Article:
The Latin American Right has turned increasingly to the strategy of the parliamentary coup, involving the removal of the president from office by the parliament under some pretext. The Right used the strategy with success in Honduras and Paraguay in 2009. Recently, the Brazilian parliament removed the President on a temporary basis. And in Venezuela, the parliamentary majority is invoking a recall referendum of the President. The strategy represents a significant advance over the military coup, inasmuch as the parliamentary coup has the appearance of legitimacy. No one doubts that the military coup is indeed a coup; but the parliamentary coup has provoked a debate between the Left and the Right, between those who are naming the coup and calling for its international denunciation, and those who claim that it is a question of a parliament exercising a legitimate constitutionally-defined function.
The specific situations in the four nations are significantly different. In Honduras, the president was brought to office as a candidate of one of the two traditional parties, and he therefore did not have support in the parliament for his efforts to deepen relations with the Latin American governments of the Left. In Paraguay, the elected president was a former Bishop, popular for his defense of the poor, who was elected as an independent. He too lacked parliamentary support for his progressive agenda.
In the case of Venezuela, the economy was severely affected by the drastic reduction in oil prices, inasmuch as Venezuela is a major oil exporter, and its economy is dependent on the oil industry. In addition, many of the import-export companies began to stockpile or refuse to import food and medicine, producing a shortage in these necessary goods and a drastic rise in prices. At the same time, the corporate-controlled mass media continued their long-standing denunciations of the government, characterized by the repetition of false or misleading information. From the period of 1998 to 2012, the Fifth Republic Movement, which later became the Socialist Party of Venezuela, enjoyed for the most part an electoral majority of fifty to sixty percent. But as a result of the factors mentioned, the Socialist Party attained only thirty-five percent of the votes in the December 6, 2015 parliamentary elections, and the opposition obtained a parliamentary majority of nearly two-thirds. The Socialist Party remains the largest single party, and the opposition consists of a variety of parties that do not have a coherent program. However, the opposition does agree on its opposition to the presidency of Nicolas Maduro, and it has initiated a referendum for the revocation of the president. Some believe, however, that the referendum is not in the interests of the opposition, and that it will not proceed.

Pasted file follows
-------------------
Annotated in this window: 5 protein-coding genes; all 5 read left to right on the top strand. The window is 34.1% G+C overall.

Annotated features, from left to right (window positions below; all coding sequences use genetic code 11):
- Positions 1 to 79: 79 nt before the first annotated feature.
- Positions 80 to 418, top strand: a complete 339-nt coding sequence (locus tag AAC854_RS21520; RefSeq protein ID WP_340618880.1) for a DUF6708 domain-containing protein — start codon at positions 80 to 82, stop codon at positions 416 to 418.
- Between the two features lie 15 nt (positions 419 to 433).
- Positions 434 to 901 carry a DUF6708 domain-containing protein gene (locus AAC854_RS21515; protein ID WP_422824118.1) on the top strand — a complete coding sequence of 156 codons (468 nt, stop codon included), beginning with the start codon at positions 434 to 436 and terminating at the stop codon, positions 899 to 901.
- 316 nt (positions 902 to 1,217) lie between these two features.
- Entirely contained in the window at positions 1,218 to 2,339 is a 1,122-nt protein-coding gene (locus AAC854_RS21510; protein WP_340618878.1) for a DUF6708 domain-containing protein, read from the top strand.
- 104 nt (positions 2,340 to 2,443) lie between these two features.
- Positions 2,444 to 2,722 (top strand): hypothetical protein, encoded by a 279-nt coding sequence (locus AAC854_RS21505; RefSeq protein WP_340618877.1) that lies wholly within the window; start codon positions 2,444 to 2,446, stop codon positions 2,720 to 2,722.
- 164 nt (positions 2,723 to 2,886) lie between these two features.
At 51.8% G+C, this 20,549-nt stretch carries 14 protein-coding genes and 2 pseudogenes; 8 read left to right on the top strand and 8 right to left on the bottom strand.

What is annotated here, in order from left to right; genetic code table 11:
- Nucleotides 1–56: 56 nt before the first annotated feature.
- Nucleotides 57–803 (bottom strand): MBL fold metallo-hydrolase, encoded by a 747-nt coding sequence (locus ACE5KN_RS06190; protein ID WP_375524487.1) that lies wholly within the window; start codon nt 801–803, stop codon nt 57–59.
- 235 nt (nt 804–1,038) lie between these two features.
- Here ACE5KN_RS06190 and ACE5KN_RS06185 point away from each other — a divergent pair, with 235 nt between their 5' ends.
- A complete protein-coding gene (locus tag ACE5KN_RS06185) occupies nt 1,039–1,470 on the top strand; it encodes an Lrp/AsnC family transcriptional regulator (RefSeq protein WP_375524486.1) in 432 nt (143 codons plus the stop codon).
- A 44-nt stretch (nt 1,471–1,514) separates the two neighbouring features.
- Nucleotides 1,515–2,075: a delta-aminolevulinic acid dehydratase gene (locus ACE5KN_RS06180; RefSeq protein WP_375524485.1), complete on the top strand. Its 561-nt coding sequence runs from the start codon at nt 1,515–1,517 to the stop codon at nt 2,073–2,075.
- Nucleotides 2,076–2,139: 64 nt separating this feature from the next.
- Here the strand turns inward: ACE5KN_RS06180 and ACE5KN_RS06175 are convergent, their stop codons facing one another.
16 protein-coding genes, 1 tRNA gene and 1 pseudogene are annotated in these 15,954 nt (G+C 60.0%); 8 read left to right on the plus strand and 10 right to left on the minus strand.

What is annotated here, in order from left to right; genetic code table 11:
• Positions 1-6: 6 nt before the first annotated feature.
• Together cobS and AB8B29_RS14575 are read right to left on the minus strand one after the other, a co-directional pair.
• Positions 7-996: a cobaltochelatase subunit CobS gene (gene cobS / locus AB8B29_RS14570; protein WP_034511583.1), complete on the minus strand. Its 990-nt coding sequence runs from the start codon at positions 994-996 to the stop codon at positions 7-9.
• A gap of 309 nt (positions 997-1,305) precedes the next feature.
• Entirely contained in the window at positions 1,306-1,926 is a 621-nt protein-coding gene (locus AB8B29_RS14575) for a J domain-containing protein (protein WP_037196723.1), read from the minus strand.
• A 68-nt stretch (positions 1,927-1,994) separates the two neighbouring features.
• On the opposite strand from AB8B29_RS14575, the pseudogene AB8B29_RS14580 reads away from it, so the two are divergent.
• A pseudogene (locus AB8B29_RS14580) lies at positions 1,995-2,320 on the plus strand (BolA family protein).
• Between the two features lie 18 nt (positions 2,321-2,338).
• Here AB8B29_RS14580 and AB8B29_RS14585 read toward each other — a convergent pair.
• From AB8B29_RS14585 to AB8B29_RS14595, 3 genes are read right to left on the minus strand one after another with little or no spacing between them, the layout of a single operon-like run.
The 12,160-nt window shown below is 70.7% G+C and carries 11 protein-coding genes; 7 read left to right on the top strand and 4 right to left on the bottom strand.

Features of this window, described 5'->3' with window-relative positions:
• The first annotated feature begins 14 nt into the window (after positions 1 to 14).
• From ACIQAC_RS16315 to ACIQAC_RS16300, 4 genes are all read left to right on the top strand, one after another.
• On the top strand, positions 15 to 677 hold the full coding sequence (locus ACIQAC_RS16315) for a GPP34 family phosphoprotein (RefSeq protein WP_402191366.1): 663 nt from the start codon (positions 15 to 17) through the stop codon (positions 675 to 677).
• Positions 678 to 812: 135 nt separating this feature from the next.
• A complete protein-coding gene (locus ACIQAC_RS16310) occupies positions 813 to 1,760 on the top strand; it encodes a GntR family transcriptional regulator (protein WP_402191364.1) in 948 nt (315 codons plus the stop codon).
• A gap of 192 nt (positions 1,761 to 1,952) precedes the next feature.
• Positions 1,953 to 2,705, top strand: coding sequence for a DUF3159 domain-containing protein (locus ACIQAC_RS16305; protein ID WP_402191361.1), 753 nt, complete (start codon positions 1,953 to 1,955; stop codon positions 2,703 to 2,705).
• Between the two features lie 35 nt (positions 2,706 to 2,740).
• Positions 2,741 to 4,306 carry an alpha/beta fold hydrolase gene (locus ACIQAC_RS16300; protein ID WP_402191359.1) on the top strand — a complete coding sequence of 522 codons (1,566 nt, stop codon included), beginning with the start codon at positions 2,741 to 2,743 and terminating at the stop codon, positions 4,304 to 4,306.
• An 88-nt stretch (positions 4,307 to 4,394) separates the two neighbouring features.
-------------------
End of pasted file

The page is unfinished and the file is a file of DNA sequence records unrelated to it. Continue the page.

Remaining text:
In Brazil, the Workers’ Party came to power in 2002 not as a party, but as the leader of a coalition of parties. During the fourteen years of Workers’ Party rule, the coalition has gradually fallen apart. At first, the defectors were parties of the Left, who were not satisfied with what they believed was an overly moderate government program, the specifics of which were shaped by concessions to the centrist coalition partners. With the fall in prices for Brazilian goods on the international market, and the ensuing economic problems, the principal centrist party of the coalition, the Brazilian Party of Social Democracy (PSDP), jumped ship and allied itself with the Right in opposition to the government. Now with a parliamentary majority, the opposition was able to obtain a parliamentary vote for the impeachment of Dilma Rousseff, making vague charges of corruption. Many observers consider the charges to be farcical, inasmuch as the accusers are tainted by charges of corruption, and Dilma enjoys a reputation as an exceptionally honest political figure. But as a result of the parliamentary vote, Dilma has been temporarily removed from office, and the vice-president has formed an interim government. In this case, the vice-president is the head of the PSDP, who held the position as a result of its alliance with the Workers’ Party. Now aligned with the Right, he has formed a notably right-wing cabinet as interim President.